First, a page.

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Updates 5-9-08

Compact Fluorescent Lamps and Mercury Concerns


Concerns have been raised about the mercury in Compact Fluorescent Lamps (CFLs), recycling the bulbs, and what to do if they break.  All CFLs contain mercury and some models contain lead. The vast majority of CFLs end up in landfills or trash incinerators where these hazardous substances can get released into the environment.  These problems confound those with the goal of living a life that protects the climate and reduces toxics and wastes.  But CFLs are three times more efficient than standard incandescent light bulbs and significantly reduce mercury, greenhouse gases and other toxic emissions coming from coal-fired power plants.

Solid State Lighting (SSL-including light-emitting diodes (LEDs) technology is developing rapidly, but is still not readily available for general household lighting needs.  The ENERGY STAR criterion for LEDs was released in September 2007.  LEDs will become an alternative as they become more available and affordable, and are longer-lasting and mercury-free. ENERGY STAR-qualified LED lights must have a rated life of at least 25,000 hours.  The specification and distribution of long-lasting CFLs and LEDs minimizes environmental impacts by reducing the number of light bulbs that need to be manufactured, transported, and ultimately recycled, as well as the number that may end up in the trash.  LEDs (which are mercury-free but may contain some other heavy metals) should be evaluated for toxicity and considered when they are determined to be efficient, environmentally preferable and cost-effective for specific applications.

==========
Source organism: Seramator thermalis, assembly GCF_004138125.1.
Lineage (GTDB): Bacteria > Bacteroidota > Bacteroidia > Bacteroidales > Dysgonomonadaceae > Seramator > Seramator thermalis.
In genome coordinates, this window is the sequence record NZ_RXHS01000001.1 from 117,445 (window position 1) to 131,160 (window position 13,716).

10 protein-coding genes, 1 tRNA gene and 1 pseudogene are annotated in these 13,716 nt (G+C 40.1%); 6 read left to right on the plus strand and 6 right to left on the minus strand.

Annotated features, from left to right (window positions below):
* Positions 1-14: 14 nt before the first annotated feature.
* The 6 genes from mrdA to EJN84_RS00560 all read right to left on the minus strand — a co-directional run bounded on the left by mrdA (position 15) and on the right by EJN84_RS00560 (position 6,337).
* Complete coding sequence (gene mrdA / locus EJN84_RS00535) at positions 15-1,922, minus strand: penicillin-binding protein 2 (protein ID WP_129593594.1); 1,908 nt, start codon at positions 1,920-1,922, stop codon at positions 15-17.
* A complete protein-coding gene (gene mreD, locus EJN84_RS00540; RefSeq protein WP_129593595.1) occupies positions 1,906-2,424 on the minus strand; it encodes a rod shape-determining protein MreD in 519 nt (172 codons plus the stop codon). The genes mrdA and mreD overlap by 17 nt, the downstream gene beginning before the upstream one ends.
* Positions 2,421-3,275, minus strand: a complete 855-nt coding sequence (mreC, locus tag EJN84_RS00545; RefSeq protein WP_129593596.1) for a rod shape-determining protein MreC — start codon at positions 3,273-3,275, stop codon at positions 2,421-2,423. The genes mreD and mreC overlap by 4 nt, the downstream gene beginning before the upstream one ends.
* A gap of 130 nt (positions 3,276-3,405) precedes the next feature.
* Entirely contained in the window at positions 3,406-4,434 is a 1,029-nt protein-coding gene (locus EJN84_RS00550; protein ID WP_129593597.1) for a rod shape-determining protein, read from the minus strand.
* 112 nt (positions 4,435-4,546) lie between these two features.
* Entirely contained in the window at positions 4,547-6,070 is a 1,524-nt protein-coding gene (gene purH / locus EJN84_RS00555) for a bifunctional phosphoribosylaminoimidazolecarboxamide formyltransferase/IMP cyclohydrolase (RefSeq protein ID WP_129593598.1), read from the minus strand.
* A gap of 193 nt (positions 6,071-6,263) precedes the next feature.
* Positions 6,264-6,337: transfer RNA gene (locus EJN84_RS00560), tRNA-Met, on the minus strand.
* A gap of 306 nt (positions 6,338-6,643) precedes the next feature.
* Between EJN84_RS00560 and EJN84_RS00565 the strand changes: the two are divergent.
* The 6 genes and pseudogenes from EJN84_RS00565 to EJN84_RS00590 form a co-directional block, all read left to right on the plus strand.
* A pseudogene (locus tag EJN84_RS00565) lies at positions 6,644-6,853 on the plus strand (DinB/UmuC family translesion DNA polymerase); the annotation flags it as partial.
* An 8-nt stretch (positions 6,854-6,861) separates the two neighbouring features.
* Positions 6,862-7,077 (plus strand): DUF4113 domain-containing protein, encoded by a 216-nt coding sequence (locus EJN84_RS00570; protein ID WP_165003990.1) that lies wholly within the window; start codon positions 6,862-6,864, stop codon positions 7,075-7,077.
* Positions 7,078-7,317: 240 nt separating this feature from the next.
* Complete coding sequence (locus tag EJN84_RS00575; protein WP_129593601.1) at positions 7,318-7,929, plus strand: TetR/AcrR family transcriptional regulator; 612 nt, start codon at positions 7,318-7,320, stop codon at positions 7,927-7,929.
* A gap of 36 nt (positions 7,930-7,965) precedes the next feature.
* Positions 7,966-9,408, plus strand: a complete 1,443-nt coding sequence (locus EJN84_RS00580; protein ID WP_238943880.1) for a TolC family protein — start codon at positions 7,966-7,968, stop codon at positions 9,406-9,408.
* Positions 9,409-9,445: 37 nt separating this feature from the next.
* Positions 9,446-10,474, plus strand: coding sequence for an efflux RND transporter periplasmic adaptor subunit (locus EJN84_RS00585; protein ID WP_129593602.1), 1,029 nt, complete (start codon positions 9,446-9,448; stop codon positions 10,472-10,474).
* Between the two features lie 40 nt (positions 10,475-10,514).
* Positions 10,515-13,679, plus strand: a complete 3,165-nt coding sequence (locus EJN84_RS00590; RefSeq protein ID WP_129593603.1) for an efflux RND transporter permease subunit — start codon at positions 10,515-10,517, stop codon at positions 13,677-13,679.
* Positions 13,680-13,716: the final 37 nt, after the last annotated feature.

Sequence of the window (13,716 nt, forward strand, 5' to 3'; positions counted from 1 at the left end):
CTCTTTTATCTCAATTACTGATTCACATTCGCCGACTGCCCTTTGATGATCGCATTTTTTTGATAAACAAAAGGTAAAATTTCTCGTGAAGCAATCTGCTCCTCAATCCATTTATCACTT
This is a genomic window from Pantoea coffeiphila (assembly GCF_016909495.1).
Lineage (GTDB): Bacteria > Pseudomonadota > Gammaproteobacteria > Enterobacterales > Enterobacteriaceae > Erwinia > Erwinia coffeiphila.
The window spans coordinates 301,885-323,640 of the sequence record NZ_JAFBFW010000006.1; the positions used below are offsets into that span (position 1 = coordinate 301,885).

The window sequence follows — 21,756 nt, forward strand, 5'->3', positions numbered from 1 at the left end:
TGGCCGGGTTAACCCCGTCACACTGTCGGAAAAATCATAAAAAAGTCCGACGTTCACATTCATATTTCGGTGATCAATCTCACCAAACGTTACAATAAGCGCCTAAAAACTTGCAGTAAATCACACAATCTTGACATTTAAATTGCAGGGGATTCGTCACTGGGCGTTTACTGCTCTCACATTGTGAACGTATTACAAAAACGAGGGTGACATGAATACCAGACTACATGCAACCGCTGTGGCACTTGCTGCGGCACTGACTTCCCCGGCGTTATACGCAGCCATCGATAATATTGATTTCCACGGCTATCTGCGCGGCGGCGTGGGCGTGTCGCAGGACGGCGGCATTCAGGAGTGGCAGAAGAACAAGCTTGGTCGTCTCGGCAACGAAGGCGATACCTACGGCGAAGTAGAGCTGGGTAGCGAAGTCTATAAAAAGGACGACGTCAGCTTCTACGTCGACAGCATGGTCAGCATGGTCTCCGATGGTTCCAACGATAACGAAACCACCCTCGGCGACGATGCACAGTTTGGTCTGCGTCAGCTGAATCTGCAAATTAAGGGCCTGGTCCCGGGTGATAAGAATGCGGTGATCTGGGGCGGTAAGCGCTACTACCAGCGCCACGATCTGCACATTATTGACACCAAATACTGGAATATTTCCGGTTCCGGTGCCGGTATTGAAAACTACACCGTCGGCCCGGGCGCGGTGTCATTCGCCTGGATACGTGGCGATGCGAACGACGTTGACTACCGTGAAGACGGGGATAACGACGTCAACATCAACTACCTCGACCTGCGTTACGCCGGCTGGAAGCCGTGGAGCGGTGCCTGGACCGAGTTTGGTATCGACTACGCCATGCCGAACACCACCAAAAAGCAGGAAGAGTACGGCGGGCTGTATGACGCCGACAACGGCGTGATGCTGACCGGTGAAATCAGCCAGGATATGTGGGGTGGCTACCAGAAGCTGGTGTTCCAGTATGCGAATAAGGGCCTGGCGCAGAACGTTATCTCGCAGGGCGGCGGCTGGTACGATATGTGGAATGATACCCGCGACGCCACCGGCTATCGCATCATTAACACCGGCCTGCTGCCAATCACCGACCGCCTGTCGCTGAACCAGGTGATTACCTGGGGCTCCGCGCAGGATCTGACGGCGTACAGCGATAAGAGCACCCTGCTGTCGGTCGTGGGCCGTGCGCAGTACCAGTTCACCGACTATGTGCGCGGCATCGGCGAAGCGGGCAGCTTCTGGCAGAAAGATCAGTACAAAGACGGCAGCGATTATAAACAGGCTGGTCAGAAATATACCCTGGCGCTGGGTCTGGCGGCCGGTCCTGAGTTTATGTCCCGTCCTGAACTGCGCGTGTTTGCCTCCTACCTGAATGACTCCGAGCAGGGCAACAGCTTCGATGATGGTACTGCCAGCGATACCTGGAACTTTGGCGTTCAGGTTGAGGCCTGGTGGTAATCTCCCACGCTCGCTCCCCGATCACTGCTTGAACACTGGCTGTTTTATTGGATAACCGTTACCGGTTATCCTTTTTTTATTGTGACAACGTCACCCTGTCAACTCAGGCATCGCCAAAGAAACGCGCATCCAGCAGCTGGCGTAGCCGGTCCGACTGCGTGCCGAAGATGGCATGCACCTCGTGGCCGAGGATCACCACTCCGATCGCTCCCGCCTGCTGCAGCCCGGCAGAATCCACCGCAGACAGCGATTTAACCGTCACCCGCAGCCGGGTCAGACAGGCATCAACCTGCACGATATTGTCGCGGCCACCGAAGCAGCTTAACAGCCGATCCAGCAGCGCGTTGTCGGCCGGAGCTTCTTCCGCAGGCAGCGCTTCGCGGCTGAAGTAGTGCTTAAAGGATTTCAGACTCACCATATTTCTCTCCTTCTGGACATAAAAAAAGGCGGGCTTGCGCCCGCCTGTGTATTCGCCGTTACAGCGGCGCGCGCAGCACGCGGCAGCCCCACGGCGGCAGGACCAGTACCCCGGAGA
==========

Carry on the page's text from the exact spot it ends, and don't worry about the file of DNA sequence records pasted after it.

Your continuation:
Until LED lighting is widely available, CFLs are the next best alternative.   There are ways to minimize the potential for mercury releases from CFBs:

- Purchase ENERGY STAR-qualified CFLs ( with a minimum rated life of 10,000 hours, and with the highest efficiency (lumens per watt). Use only ENERGY STAR-qualified lighting products, including CFLs and LEDs.

- Specify lamps with 5 mg (5/1000 of a gram) of mercury or less and favor ones with less than 3 mg.  While all CFLs currently contain mercury, the amount they contain can vary from 1-30 milligrams (mg), depending on manufacturer and model, but some CFLs are available with as little as 1 mg of mercury.

- Choose lead-free whenever available (usually labeled as such).

- Choose manufacturers and distributors offering private-sector-financed collection and recycling programs.

- Purchase models with the fewest watts to give you the lumens you need. (CFLs tend to fade over their life; so pick one slightly brighter (30% or so) than the incandescent lamp you are replacing.)

- Choose lamps made by companies pledging to keep mercury content below 5-6 mg by going to

- Consider CFLs or LEDs with separate ballasts and transformers when available (so that bulbs can be changed out separately), just as in fluorescent tube lamps. This will decrease the amount of materials in CFLs and LED lamps requiring disposal, help retain longer-lived components during their entire useful life (like solid-state circuit boards and transformers), and decrease purchase, recycling and disposal costs for manufacturers and consumers alike.

Broken CFLs Cleanup

If a bulb breaks, open a window and leave the room for at least 15 minutes.  Gently cleanup glass and powder, use a wet paper towel for the remaining glass and powder, and dispose all in a glass jar or plastic baggie.  Sticky tape is also good for the powder and glass on carpet.  Avoid vacuuming, but after the next vacuuming, dispose of the bag.  For more detailed instructions, the USEPA fact sheet is available at:


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